Furthermore, because the fluid menisci 50 are supported in end walls 25 of the debossments 21, they are physically isolated from contacting item of wearing apparel 8 by the overall caliper of web 20, i.e., the Z-direction separation between first surface 15 and second surface 16 of the web. Because contact between any of the fluid menisci 50 and article of wearing apparel 8 would result in transfer of fluid directly to the item of wearing apparel, it is extremely important that first surface 15 and second surface 16 of the web do not normally become coplanar with one another when subjected to compressive loadings typically experienced in use. It is also important that the overall caliper of web 20 be so related to the cross-sectional dimensions of debossments 21 that the item of wearing apparel 8 is not allowed to project significantly into the debossments 21 and thereby make contact with the fluid menisci 50 supported in apertures 26 of the end walls 25. This is particularly significant in situations where the item of wearing apparel 8 comprises a loosely woven or otherwise easily comfortable structure.

While the particular geometry selected will, of course, depend on the stiffness of the web material employed, for a typical material such as a one mil thick web of polyethylene an overall web caliper, i.e., the distance between surfaces 15 and 16 of web 20 is preferably at least about 1/5 to about 1/3 the minimum cross-sectional dimension of the debossment. This is based on the use of circular debossments 21 having a cross-sectional diameter of between about 10 mils and about 20 mils. For larger cross-sectional diameters and/or more compressible webs, it is generally desirable to increase the overall caliper of the web to minimize the chance of the second surface of the web containing the end walls of the debossments and the first surface of the web which contacts the wearer's outer garments becoming coplanar in use, as this would allow the aqueous fluid menisci supported in the end walls of the debossments to contact the item of wearing apparel 8.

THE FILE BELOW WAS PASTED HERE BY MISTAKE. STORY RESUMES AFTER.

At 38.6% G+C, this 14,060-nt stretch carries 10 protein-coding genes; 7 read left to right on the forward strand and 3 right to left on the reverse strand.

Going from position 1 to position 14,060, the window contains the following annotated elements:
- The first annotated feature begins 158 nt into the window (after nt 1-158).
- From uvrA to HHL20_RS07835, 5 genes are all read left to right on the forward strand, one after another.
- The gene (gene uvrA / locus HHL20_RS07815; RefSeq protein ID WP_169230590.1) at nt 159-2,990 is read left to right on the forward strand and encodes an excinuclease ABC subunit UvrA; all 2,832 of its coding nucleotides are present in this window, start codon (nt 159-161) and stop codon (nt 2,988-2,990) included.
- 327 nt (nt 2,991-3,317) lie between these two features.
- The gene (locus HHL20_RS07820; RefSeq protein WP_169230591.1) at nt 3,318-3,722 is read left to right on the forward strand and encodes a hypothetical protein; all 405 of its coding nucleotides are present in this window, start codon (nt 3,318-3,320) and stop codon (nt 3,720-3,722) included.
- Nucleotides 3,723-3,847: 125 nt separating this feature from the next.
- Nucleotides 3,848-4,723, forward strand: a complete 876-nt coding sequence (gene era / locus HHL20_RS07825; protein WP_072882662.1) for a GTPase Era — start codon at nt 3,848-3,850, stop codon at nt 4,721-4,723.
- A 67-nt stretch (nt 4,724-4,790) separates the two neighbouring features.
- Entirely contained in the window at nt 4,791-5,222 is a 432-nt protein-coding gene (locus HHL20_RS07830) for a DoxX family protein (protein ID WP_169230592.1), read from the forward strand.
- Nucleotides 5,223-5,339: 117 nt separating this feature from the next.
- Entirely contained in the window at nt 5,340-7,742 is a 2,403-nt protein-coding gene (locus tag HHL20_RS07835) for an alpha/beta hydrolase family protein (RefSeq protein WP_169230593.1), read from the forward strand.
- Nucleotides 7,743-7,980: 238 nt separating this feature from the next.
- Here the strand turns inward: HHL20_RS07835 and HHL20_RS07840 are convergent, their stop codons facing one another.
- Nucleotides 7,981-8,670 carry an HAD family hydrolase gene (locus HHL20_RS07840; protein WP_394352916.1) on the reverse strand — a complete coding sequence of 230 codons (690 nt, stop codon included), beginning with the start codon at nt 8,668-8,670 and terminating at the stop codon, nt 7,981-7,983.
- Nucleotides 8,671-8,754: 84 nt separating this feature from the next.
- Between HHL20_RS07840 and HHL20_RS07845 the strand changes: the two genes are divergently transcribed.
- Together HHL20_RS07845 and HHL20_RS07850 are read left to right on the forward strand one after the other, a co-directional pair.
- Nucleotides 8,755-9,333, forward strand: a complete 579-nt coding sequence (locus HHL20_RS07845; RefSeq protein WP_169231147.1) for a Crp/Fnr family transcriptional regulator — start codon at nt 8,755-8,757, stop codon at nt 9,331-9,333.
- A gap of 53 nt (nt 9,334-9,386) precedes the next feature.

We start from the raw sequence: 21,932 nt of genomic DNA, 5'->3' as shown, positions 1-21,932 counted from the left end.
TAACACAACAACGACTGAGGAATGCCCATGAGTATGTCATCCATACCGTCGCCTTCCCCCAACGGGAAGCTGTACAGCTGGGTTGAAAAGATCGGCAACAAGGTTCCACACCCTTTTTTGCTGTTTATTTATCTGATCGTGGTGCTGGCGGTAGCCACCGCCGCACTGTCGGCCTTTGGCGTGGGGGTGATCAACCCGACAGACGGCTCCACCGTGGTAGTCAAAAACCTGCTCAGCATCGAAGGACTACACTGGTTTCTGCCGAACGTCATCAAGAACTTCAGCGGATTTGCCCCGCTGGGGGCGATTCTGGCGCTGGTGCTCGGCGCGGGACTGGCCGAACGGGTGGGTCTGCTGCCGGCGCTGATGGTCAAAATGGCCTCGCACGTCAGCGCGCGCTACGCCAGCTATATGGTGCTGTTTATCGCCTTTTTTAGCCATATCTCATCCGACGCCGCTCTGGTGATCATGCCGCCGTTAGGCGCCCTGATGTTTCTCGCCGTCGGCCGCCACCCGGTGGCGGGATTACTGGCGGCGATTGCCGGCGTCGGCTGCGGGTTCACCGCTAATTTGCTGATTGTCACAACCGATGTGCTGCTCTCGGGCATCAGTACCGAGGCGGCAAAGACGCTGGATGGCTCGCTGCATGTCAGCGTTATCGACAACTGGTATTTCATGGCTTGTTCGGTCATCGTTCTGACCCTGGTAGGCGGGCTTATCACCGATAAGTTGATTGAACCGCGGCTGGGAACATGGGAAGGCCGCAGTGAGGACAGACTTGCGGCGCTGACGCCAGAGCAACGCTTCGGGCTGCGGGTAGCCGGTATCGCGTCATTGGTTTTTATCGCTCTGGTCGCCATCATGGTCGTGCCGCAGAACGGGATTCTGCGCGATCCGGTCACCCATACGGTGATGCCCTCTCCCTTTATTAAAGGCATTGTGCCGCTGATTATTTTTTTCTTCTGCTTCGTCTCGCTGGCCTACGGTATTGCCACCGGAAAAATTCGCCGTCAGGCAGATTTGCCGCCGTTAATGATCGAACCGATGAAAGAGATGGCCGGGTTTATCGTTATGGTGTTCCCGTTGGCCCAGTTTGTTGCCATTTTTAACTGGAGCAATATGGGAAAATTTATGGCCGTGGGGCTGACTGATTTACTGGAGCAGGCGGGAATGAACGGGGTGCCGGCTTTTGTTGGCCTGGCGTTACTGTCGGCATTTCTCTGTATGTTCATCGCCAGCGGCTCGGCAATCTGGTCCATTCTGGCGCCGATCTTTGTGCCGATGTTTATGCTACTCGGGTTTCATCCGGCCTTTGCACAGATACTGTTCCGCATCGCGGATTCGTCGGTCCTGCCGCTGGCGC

FIG. 4 depicts the moist absorbent disposable diaper 1 shown in FIG. 3 under a typical compressive loading situation wherein compressive forces are applied to the diaper 1 by the wearer's body 7 and an external object 10. As can be observed from FIG. 4, sidewalls 24 of debossments 21 have undergone a degree of collapse. However, end walls 25 containing apertures 26 have still not become coplanar with the first surface of the web, nor have they made contact with item of wearing apparel 8. Accordingly, the fluid menisci 50 supported in apertures 26 are not contacted by item of wearing apparel 8. So long as the fluid menisci 50 do not become coplanar with first surface 15 of web 20, there is little chance for fluid transfer to occur directly from the moist absorbent element 3 to item of wearing apparel 8. (It is, of course, recognized that there will inevitably exist some possibility that isolated portions of the item of wearing apparel 8 may project substantially into one or more of the debossments 21 and thereby make contact with the fluid menisci 50 supported in apertures 26.)

Unlike the breatheable backsheet disclosed in the aforementioned commonly assigned patent to Sisson which employs conically shaped debossments, preferably with a single aperture provided at the tip of each cone, the substantially planar end walls 25 of the debossments 21 employed in a web of the present invention provide a multiplicity of apertures 26 sized, shaped and spaced so that each aperture will independently support an aqueous fluid meniscus without contacting either the side walls of the debossment or any other aqueous fluid meniscus supported by an aperture in the end wall.